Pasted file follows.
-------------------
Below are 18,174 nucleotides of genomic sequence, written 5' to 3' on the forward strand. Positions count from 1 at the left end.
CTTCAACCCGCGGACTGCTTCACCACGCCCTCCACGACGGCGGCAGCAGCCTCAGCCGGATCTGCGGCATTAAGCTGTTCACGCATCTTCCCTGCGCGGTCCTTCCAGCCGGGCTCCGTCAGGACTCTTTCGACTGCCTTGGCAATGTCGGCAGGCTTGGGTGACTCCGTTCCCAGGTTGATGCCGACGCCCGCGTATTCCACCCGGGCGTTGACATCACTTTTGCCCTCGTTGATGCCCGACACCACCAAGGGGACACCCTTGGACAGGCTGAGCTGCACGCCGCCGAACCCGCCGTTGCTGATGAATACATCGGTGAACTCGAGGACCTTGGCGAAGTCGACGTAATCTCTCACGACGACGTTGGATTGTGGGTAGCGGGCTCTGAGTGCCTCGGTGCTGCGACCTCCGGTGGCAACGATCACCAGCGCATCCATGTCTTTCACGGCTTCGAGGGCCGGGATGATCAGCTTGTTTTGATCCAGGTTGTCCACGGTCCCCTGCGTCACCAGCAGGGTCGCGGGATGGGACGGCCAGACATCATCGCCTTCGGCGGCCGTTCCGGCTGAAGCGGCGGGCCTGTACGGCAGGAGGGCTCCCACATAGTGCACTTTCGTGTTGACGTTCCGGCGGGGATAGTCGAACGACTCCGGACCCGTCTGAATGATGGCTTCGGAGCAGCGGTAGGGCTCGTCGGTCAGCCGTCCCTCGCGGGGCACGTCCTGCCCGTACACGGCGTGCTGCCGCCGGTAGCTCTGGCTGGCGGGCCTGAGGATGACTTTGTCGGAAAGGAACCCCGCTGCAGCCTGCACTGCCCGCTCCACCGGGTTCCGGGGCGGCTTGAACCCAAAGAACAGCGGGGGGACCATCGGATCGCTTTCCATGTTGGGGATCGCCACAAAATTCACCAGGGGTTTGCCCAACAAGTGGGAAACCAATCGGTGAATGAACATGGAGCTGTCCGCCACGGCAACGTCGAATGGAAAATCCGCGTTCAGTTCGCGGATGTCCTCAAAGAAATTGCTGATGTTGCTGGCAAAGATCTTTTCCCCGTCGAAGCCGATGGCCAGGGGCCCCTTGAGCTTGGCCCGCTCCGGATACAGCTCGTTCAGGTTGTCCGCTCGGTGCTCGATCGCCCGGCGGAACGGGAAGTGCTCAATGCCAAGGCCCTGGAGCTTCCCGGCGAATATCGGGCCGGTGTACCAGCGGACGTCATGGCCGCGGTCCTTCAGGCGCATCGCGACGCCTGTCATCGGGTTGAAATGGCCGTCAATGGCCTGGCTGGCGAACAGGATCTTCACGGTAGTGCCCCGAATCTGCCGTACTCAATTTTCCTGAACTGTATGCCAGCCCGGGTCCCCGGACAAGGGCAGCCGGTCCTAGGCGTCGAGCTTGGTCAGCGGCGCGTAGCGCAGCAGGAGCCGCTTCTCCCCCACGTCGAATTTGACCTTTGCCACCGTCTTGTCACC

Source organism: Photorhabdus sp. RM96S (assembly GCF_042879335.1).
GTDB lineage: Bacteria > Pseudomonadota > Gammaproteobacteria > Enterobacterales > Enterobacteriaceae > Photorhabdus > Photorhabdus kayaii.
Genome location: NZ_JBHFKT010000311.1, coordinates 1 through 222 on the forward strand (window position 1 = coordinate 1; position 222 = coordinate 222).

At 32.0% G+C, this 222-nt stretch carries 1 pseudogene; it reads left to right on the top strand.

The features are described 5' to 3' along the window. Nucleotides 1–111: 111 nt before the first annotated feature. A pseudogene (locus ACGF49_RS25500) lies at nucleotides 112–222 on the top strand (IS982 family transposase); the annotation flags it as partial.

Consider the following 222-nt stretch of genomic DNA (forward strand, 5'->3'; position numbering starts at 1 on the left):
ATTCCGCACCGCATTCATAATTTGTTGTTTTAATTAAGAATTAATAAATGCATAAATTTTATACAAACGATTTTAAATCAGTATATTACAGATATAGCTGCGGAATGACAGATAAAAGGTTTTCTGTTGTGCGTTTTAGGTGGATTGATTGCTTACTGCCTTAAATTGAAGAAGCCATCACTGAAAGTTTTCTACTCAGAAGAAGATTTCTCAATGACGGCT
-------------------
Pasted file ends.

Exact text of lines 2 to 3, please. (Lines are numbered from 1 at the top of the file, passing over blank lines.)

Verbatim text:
CTTCAACCCGCGGACTGCTTCACCACGCCCTCCACGACGGCGGCAGCAGCCTCAGCCGGATCTGCGGCATTAAGCTGTTCACGCATCTTCCCTGCGCGGTCCTTCCAGCCGGGCTCCGTCAGGACTCTTTCGACTGCCTTGGCAATGTCGGCAGGCTTGGGTGACTCCGTTCCCAGGTTGATGCCGACGCCCGCGTATTCCACCCGGGCGTTGACATCACTTTTGCCCTCGTTGATGCCCGACACCACCAAGGGGACACCCTTGGACAGGCTGAGCTGCACGCCGCCGAACCCGCCGTTGCTGATGAATACATCGGTGAACTCGAGGACCTTGGCGAAGTCGACGTAATCTCTCACGACGACGTTGGATTGTGGGTAGCGGGCTCTGAGTGCCTCGGTGCTGCGACCTCCGGTGGCAACGATCACCAGCGCATCCATGTCTTTCACGGCTTCGAGGGCCGGGATGATCAGCTTGTTTTGATCCAGGTTGTCCACGGTCCCCTGCGTCACCAGCAGGGTCGCGGGATGGGACGGCCAGACATCATCGCCTTCGGCGGCCGTTCCGGCTGAAGCGGCGGGCCTGTACGGCAGGAGGGCTCCCACATAGTGCACTTTCGTGTTGACGTTCCGGCGGGGATAGTCGAACGACTCCGGACCCGTCTGAATGATGGCTTCGGAGCAGCGGTAGGGCTCGTCGGTCAGCCGTCCCTCGCGGGGCACGTCCTGCCCGTACACGGCGTGCTGCCGCCGGTAGCTCTGGCTGGCGGGCCTGAGGATGACTTTGTCGGAAAGGAACCCCGCTGCAGCCTGCACTGCCCGCTCCACCGGGTTCCGGGGCGGCTTGAACCCAAAGAACAGCGGGGGGACCATCGGATCGCTTTCCATGTTGGGGATCGCCACAAAATTCACCAGGGGTTTGCCCAACAAGTGGGAAACCAATCGGTGAATGAACATGGAGCTGTCCGCCACGGCAACGTCGAATGGAAAATCCGCGTTCAGTTCGCGGATGTCCTCAAAGAAATTGCTGATGTTGCTGGCAAAGATCTTTTCCCCGTCGAAGCCGATGGCCAGGGGCCCCTTGAGCTTGGCCCGCTCCGGATACAGCTCGTTCAGGTTGTCCGCTCGGTGCTCGATCGCCCGGCGGAACGGGAAGTGCTCAATGCCAAGGCCCTGGAGCTTCCCGGCGAATATCGGGCCGGTGTACCAGCGGACGTCATGGCCGCGGTCCTTCAGGCGCATCGCGACGCCTGTCATCGGGTTGAAATGGCCGTCAATGGCCTGGCTGGCGAACAGGATCTTCACGGTAGTGCCCCGAATCTGCCGTACTCAATTTTCCTGAACTGTATGCCAGCCCGGGTCCCCGGACAAGGGCAGCCGGTCCTAGGCGTCGAGCTTGGTCAGCGGCGCGTAGCGCAGCAGGAGCCGCTTCTCCCCCACGTCGAATTTGACCTTTGCCACCGTCTTGTCACC

Source organism: Photorhabdus sp. RM96S (assembly GCF_042879335.1).